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Krup & Kah, or features of Thai

Week 34, Episode 67

After every word was properly spotted in lines of Thai words with no gaps that create sentences and every tone for each syllable was identified according to the parameters described earlier, now it's time to understand the logic that brought these exact words in this exact order together—in other words, the grammar. And this journey is not going to be easy-breezy, either.

Although, some grammar pecularities make learning this language easier:

  • There are no articles (like a/an, the in English).
  • Verbs don't conjugate (don't change their form depending on person, number, or gender) and don't have different forms for tenses.
  • Nouns don't change by number or gender.
  • Adjectives and adverbs often take the same form.

A very specific feature of the Thai language is particles. There are polite particles, question particles, and even mood particles that show attitude toward a situation or listener. In most cases, they're untranslatable, yet using and understanding them is crucial for mantaining a fully-fledged conversation in Thai.

Polite particles we've already met in Hindi, Tagalog and Vietnamese. For the Thai language those differ when the speaker is a man—ครับ (krúp)—or a woman—คะ/คะ (kâh/káh). Male speakers use ครับ (krúp) at the end of both statements and questions, while females use คะ (kâh) at the end of statements and คะ (káh) after questions (1 minute):

For the record, polite particles are not the only way to convey respect. Many words in Thai have synonyms, one more polite than the other. So to sound more courteous, besides those ครับ (krúp) and คะ/คะ (kâh/káh) particles, you can also navigate through your word choice.

One striking difference between Thai and English is the way nouns and numbers are combined. If you're in need to count uncountable nouns in English, like water or rice, you'd use containers: two bottles of water, five bags of rice. Same is true for Thai, just the word order is different—noun + number + container: น้ำขวดสอง (náhm song kùat), or literally "water-two-bottle".

When counting countable nouns in Thai, say, pillows, the same word order is preserved, but that last container part is replaced by a classifier which is a specific word for each type of nouns. The classifier for pillows is ใบ (bai), and thus "three pillows" becomes หมอนสามใบ (mawn sahm bai), or literally "pillows-three-classifier".

The list of classifiers in the Thai language is rather immense, but this is something you'd want to get right if speaking proper Thai is your goal.

Question: how do you understand a tense of a verb if, as mentioned at the beginning, verbs don't have specific tense forms? Well, in most cases, the tense is understood from the context. Another hint is adverbs and expressions of time, like "usually", "yesterday", or "next year", etc.

For the future tense, however, there is one more word that can help you out: จะ (jah). Put right before the main word, จะ (jah), like English "will", makes an action happening in the future: ชั้นจะทำอาหาร (chán jà tam ah-hăn​) "I will cook".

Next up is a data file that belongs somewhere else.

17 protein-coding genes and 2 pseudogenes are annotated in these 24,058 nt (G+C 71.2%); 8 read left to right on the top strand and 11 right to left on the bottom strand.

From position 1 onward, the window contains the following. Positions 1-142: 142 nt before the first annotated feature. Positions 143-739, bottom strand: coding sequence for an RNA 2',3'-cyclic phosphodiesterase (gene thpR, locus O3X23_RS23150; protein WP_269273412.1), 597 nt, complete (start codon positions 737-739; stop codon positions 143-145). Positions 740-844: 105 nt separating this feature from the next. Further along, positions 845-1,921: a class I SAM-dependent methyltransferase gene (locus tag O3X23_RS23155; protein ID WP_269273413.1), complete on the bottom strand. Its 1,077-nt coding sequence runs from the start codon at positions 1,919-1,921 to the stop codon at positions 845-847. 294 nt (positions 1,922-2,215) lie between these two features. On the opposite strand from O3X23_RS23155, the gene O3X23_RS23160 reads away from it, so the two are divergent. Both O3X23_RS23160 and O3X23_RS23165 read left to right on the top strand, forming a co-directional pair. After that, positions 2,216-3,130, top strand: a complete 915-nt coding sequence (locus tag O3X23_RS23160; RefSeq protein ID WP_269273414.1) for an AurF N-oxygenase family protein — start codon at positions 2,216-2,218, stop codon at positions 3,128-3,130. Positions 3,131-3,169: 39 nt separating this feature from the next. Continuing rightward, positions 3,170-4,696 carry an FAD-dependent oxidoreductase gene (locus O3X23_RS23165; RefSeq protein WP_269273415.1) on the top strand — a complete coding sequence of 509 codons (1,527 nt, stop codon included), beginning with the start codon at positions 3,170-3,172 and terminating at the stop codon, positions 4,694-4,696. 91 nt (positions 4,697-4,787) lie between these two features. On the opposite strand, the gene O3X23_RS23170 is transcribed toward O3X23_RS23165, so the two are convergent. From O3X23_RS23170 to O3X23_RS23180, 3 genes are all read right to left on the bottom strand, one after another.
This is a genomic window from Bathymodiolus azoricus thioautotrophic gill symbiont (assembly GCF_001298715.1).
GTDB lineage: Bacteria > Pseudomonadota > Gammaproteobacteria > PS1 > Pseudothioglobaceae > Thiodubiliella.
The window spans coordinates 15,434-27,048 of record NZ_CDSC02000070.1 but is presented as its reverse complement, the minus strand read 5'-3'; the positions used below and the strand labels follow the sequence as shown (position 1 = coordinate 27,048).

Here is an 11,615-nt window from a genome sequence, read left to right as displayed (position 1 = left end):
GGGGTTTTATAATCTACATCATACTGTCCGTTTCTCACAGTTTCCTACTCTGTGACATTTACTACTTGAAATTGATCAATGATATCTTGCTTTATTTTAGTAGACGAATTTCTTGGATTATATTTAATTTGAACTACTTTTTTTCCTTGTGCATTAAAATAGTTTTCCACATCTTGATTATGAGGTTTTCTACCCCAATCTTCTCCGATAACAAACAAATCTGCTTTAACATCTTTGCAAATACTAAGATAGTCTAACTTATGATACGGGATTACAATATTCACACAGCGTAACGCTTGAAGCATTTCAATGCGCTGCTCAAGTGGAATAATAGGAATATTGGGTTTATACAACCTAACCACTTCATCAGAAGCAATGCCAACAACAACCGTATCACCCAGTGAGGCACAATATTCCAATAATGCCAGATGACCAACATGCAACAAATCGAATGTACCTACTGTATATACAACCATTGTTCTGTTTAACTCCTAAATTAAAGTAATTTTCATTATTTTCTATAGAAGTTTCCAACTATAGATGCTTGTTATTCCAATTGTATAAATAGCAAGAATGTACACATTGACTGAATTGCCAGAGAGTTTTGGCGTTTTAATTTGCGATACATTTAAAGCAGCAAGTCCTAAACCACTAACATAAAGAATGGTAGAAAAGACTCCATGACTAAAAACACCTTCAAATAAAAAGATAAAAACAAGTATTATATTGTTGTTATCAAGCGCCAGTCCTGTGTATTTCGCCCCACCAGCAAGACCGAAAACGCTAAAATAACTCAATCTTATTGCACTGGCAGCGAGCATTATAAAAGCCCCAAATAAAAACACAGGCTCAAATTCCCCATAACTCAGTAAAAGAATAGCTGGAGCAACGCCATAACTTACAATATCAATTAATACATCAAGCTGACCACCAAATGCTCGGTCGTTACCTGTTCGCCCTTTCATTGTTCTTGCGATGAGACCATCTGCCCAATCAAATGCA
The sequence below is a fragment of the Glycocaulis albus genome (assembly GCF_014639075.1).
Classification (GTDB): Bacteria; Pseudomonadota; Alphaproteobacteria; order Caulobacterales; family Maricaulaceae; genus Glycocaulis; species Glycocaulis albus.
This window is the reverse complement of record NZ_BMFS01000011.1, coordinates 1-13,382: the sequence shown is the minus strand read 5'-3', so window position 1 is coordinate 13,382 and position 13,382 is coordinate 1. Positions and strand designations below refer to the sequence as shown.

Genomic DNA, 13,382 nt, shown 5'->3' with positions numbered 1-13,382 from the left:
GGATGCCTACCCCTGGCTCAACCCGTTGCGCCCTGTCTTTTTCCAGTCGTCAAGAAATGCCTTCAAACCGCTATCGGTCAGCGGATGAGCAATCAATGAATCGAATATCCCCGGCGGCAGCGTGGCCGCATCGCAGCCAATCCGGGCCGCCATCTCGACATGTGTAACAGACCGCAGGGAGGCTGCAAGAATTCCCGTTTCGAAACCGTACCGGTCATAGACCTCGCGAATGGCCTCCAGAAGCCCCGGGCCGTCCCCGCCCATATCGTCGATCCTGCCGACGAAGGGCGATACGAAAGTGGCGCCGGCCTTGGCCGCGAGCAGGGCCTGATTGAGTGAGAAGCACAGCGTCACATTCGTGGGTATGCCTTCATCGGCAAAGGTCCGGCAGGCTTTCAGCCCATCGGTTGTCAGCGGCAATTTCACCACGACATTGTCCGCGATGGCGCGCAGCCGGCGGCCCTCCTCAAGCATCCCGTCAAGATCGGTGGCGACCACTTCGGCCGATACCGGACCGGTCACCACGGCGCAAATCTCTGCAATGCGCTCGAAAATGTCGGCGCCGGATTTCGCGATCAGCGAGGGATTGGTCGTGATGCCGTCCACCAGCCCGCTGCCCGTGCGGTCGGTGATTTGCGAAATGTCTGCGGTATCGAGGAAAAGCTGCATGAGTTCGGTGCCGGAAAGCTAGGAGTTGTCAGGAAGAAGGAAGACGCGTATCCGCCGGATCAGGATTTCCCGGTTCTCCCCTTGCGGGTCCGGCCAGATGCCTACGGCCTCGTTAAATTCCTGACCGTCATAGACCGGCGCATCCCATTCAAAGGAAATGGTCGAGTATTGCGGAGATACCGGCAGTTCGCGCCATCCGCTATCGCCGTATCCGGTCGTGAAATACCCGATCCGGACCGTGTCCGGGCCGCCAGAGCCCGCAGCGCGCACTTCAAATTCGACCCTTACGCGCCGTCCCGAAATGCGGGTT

Speaking about the pronoun "I", it has different forms for males and females. The version presented above—ชั้น (chán)—is used by females talking to close friends. Men are going to say ผม (pŏm) for "I". But the whole subject is more complicated and there are other ways to say "I" in the Thai language which are worth checking out.

In the same way, there is no single word for "Yes" and "No" in Thai. The form of positive and negative answers depends on the words used in the question: question particles and verbs. For example, if the question particle châi mái? is tagged onto the end of a statement, the latter transforms into a confirmation-seeking question. In this case, answer "Châi" for "Yes" and "Mái châi" for "No".

Similar to châi mái?, the question particle lěr? seeks for confirmation, often with a sense of surprise or disappointment. To agree, use the polite particles ครับ (krúp) and คะ (kâh) according to your gender. To disagree, say "Bplào krúp" or "Bplào kâh".

Neutral Yes/No questions normally end with mái? To answer "Yes" to a mái? question, the verb in the question is repeated; to answer "No", the pattern mâi+verb is used. Don't confuse question word mái, pronounced with a high tone, and negative mâi with a falling tone.

The question particle na? invites agreement with a preceeding statement. It is used commomnly when initiating a conversation. Again, ครับ (krúp) and คะ (kâh) are the words to say "Yes". "No" is created by mâi+verb+krúp or mâi+verb+kâh.

Sentences that contain the word เป็น (bpen), similar to English "is/are", are answered "Bpen" as "Yes" and "Mâi bpen" as "No"; sentences with ต้อง (dtawng), or "must", use "Dtawng" as a positive answer and "Mâi dtawng" as a negative one; etc. I guess, you can see the pattern there.

With all this kind of nuances and rules and quite a specific script, Thai is spoken by about 60 million people (in Thailand, mainly) and, while visiting that exotic country, it might be a good idea to learn some phrases and words in Thai for, even if pronounced clumsy, the effort will be quite appreciated.

My personal favorite is "Snake snake fish fish", but this is a story for the next episode.

เจอกัน! (Jee gun!) See you!

" Great article, châi mái? Châi! Like and share, kâh! "

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